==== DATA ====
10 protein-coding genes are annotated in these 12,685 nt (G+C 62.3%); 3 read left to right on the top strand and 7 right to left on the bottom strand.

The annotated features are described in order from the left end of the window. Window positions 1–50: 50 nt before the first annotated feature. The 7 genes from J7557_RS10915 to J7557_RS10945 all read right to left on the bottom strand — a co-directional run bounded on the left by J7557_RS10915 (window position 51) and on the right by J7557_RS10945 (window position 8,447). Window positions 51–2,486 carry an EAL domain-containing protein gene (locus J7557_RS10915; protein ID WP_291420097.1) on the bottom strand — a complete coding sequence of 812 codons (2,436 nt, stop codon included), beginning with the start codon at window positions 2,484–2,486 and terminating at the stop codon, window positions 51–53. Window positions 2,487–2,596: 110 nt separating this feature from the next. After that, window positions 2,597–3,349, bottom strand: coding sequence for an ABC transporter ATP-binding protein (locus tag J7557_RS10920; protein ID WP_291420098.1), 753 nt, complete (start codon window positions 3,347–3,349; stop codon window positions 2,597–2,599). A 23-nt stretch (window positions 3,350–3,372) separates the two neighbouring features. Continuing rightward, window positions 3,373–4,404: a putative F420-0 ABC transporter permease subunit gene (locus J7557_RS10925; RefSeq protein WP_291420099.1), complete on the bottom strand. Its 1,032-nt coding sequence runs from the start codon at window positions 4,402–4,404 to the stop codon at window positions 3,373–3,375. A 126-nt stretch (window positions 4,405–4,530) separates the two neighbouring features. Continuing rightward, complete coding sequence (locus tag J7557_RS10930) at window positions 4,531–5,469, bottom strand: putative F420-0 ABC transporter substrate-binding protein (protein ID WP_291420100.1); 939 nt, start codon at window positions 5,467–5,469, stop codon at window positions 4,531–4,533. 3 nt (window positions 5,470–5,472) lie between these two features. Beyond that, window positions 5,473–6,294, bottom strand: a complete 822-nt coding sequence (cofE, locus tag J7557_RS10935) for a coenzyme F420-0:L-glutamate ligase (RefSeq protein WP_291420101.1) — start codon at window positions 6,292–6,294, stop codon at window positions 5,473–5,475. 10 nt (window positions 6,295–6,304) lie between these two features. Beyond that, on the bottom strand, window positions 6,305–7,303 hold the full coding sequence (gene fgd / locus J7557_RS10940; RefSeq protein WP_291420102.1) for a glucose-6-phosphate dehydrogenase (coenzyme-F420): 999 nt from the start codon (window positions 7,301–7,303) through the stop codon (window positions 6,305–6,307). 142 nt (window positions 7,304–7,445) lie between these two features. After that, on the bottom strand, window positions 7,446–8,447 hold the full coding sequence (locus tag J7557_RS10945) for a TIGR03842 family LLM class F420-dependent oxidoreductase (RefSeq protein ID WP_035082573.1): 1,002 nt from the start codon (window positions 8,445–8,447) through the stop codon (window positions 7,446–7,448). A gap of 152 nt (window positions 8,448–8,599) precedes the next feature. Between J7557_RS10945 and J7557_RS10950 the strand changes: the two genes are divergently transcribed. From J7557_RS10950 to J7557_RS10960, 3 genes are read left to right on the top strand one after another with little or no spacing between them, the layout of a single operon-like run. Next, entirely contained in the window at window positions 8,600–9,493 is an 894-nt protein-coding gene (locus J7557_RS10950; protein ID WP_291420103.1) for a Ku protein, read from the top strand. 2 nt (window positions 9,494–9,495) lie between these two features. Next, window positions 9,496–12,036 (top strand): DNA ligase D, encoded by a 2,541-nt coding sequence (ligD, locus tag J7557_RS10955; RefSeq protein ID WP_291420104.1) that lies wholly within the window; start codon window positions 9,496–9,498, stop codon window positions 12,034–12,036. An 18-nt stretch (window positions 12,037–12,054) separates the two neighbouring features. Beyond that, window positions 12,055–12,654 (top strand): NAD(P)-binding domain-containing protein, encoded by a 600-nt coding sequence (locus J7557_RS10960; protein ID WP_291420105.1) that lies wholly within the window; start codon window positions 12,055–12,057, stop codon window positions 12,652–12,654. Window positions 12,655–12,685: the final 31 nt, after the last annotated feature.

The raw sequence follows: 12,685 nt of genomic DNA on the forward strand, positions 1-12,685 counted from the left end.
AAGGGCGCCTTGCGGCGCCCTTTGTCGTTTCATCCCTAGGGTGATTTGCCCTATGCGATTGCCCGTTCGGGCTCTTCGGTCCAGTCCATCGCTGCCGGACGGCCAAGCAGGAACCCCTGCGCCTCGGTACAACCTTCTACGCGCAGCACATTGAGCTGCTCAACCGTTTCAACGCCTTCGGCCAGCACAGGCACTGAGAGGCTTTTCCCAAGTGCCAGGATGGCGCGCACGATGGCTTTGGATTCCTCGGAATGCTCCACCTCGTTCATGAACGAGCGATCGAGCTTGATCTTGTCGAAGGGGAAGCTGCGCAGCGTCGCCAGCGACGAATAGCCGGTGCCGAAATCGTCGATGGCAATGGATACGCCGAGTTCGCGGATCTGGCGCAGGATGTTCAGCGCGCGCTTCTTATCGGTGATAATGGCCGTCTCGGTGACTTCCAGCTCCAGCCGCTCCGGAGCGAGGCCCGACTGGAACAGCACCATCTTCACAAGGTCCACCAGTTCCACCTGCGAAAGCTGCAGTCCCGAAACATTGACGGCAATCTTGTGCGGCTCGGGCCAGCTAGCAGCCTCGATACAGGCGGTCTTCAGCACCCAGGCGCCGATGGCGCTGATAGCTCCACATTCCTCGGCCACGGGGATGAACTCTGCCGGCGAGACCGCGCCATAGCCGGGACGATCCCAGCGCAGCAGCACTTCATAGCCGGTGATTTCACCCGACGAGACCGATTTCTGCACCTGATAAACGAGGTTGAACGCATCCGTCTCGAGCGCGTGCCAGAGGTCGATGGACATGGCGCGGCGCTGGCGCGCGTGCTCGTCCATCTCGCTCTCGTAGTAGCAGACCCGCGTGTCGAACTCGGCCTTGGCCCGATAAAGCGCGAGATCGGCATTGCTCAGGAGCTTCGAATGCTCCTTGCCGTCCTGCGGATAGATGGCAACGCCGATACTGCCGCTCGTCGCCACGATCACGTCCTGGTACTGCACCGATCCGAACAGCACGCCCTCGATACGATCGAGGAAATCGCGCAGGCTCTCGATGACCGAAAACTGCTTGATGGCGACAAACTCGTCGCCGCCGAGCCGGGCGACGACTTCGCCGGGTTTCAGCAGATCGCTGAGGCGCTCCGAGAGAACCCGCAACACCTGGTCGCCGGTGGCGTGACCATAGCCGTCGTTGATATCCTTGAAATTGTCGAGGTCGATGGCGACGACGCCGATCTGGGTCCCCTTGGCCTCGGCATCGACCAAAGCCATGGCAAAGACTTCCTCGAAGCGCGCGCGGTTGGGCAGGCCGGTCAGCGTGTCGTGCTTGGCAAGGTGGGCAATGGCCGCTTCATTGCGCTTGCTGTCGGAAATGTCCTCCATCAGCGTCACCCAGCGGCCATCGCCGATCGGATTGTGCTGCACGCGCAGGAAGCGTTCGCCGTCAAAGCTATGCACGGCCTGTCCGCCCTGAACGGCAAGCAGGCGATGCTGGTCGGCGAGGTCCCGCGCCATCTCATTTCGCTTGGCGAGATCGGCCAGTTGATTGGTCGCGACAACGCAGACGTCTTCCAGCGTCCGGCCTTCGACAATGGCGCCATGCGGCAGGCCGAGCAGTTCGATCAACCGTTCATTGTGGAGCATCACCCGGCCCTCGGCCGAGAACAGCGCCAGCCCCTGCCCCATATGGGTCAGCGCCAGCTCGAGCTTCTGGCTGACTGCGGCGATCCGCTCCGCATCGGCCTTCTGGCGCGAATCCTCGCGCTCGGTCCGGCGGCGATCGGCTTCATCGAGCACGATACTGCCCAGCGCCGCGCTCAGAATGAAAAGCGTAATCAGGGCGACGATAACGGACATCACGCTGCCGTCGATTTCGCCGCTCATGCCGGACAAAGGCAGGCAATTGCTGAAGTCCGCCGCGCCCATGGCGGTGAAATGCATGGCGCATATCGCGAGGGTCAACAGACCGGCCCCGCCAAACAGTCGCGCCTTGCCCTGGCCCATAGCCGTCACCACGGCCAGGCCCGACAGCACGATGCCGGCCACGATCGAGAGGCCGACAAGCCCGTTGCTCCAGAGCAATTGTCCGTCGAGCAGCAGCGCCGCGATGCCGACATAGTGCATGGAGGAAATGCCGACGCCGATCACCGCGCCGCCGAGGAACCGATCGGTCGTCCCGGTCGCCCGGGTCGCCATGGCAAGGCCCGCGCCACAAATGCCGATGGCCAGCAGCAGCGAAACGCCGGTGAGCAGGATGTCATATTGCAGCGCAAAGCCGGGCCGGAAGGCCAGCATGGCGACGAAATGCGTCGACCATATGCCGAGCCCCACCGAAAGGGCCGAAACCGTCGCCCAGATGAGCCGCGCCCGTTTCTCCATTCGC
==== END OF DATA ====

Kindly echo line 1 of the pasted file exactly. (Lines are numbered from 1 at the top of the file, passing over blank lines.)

10 protein-coding genes are annotated in these 12,685 nt (G+C 62.3%); 3 read left to right on the top strand and 7 right to left on the bottom strand.